Next on our list of content management systems in Drupal. While Drupal isn’t near WordPress’ popularity, it is still used by a lot a major companies and has a great community around it. And if you’re looking to do complicated things or want better scalability, it might be the CMS to use. But what is it exactly? And how might it help you create and run a website for your small business?
If you’re just not into WordPress or you want to explore your content management system options, you’re probably going to end up next at Drupal.
According to w3techs, Drupal powers about 1.7 percent of all websites, which is good enough for second in the list of content management systems.
But even with that smaller user base, Drupal still sees usage by top companies. And if you run medium-to-large size website or want to create web apps, Drupal really excels in those areas.
So today, let’s dive in a bit on Drupal to see what it is, what it offers and how it can help your business.
What is Drupal?
So, what exactly is Drupal, anyway? Well, it’s a lot like WordPress in that it’s a content management system and that you can create and run a website without touching any lines of code.
Technically it is a bit older than WordPress since it’s beginnings can be traced back to 2000. Actually, it was intended to be a message board, but quickly transitioned into an open source CMS. And the name actually comes from a typo that the founder made when trying to use the Dutch word for village, dorp.
Like WordPress, there are themes and modules that you can install to change the display of your website and extend its functionality. But unlike WordPress, there’s more of a focus on being a web application framework. And this allows developers to build more complex things than other CMSs.
And today, around 1.37 Million people are a part of the Drupal community.
So, now that we know a little bit about what Drupal is, let’s take a look at some of the top features that will help you decide whether it’s a right fit for you or not.
Flexibility and scalability
Drupal is basically built to run medium to large-ish websites. Everything from the backend database to the code it’s built with those large enterprise websites in mind. If you end up growing unexpectedly and quickly, your website will be able to handle that increase in growth.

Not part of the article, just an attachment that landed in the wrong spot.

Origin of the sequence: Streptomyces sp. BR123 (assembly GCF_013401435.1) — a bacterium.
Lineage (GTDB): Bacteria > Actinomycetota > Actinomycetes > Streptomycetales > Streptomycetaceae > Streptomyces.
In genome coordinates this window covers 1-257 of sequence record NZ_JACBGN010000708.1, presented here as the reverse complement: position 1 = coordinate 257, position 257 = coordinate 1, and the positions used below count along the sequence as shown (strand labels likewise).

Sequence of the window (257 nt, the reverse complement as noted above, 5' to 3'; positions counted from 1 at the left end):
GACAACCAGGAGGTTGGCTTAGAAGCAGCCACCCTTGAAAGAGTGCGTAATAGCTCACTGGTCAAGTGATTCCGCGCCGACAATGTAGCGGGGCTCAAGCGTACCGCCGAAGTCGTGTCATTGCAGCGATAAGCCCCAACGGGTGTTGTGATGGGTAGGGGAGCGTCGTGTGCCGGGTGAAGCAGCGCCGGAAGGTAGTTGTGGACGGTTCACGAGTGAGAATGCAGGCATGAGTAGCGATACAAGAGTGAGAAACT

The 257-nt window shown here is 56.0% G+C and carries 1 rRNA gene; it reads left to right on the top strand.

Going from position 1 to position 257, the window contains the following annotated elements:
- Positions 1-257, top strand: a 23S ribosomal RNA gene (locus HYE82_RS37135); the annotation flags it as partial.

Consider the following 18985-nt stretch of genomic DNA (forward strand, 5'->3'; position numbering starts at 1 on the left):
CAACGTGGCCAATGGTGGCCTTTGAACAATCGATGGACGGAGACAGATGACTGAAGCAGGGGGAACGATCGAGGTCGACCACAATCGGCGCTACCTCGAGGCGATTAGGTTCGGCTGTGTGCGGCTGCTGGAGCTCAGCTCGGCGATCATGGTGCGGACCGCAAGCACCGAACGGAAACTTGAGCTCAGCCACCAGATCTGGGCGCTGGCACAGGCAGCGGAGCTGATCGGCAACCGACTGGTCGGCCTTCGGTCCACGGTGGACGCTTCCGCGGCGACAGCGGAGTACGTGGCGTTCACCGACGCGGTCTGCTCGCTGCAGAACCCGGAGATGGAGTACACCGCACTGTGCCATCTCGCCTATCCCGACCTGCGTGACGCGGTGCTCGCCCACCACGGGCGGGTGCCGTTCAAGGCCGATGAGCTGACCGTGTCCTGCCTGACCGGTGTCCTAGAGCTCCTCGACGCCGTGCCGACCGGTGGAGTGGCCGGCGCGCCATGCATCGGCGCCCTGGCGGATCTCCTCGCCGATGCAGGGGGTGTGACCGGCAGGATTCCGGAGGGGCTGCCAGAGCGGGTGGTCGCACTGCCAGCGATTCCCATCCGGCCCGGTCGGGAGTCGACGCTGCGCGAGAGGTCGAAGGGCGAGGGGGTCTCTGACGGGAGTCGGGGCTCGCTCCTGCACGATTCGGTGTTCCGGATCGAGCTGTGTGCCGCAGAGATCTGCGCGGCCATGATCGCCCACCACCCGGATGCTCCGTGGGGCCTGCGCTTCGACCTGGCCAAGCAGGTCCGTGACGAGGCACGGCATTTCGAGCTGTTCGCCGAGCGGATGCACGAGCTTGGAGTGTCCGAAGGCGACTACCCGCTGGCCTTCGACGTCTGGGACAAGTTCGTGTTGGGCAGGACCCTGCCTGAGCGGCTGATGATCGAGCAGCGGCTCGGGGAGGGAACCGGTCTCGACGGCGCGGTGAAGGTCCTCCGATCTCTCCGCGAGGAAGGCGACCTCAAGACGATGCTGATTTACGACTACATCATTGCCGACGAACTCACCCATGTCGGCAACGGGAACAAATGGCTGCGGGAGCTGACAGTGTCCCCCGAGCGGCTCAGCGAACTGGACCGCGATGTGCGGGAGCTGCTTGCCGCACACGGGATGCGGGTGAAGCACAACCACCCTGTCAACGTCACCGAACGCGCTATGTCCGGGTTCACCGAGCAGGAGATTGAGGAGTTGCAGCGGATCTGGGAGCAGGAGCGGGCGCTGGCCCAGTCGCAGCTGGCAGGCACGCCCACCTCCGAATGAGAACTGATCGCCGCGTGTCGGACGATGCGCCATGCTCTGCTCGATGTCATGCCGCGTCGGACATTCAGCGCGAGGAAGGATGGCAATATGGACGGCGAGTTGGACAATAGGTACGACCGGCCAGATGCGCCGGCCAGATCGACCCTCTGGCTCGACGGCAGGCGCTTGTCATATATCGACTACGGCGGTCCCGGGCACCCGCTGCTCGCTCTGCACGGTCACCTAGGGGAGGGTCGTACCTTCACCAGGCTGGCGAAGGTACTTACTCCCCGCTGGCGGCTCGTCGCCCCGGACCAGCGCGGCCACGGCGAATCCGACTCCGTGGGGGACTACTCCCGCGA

While WordPress also does that, it can be a bit of a challenge if that happens where your business grows unexpectedly. The database isn’t written for that sort of thing. To be honest, Drupal is a little bit better at handling that.
So if you happen to grow at a crazy rate all of the sudden, as long as your web hosting is fine, you’re going to be okay. That’s great peace of mind.
Easy to make web apps
Also, for people who want to have more than just have a website, Drupal makes easy to do that. Or at least, they make it easy if you know what you’re doing.
The Drupal REST API in core is extremely flexible to work with other services. And that compared to WordPress’ relatively new REST API, is a night and day difference. And the way the code is structured in the backend, using object-oriented programming as opposed to procedural programming, makes it easier to build complex things with.
So if you know what you’re doing or bring in someone who knows what they’re doing, you’re going to be able to build more complex things that you want. And that’s always a plus.
Decent user base
As I mentioned earlier, about 1.7 percent of all websites use Drupal. This obviously pales in comparison to WordPress’ 34 percent. But sometimes it’s about the quality and not the quantity.
There are still some pretty big names that use Drupal over other CMSs. If you go with Drupal, you’ll be using the same system as the NCAA, Billboard Magazine and even Harvard. That’s not bad company at all.
And from what I’ve seen from the outside looking in, the Drupal community is very active, welcoming and helping. You’re going to get the help when and where you need it. There’s no need for you to worry that you’re not going to be able to get that help when you need it or you’re not going to be able to learn just how to use the CMS because nobody is talking about it.
If that low usage number has your attention, rest assured that sometimes there’s more to it than meets the eye.
How can Drupal help your business?
So, how can Drupal help your business? Well, again like WordPress, it helps you build and maintain a website without touching and code. While I haven’t had a chance to play around with Drupal websites, I know a lot of web hosts have one click installs the same they do with WordPress.
Also, it’s structured in a way that helps you scale up if your business suddenly starts to grow. I mean I love WordPress, but the backend database can quickly become a mess if that happens to you. Drupal doesn’t really have those issues, which makes it more appealing to the medium and large size businesses that are selling a lot.
And, while it doesn’t have the same following as WordPress, there is still an active community around it. Like WordPress has WordCamps, Drupal has Drupal Camps. And you can also find meet ups across the world.
So that wraps up our look into Drupal. I know this was a very quick overview of what Drupal is, and honestly, I’m not as well versed in Drupal as I am WordPress. But I’ve put links down in the description below to help you do more research to figure out if it’s right for you.
Also, if you have any questions about Drupal and how it might help your business, or even how it compares to WordPress, leave them in comments below or reach out on social media, and I’ll do my best to help answer them.
Next time we’ll be taking a look into Joomla. And as always, I wish you and your business the best of luck.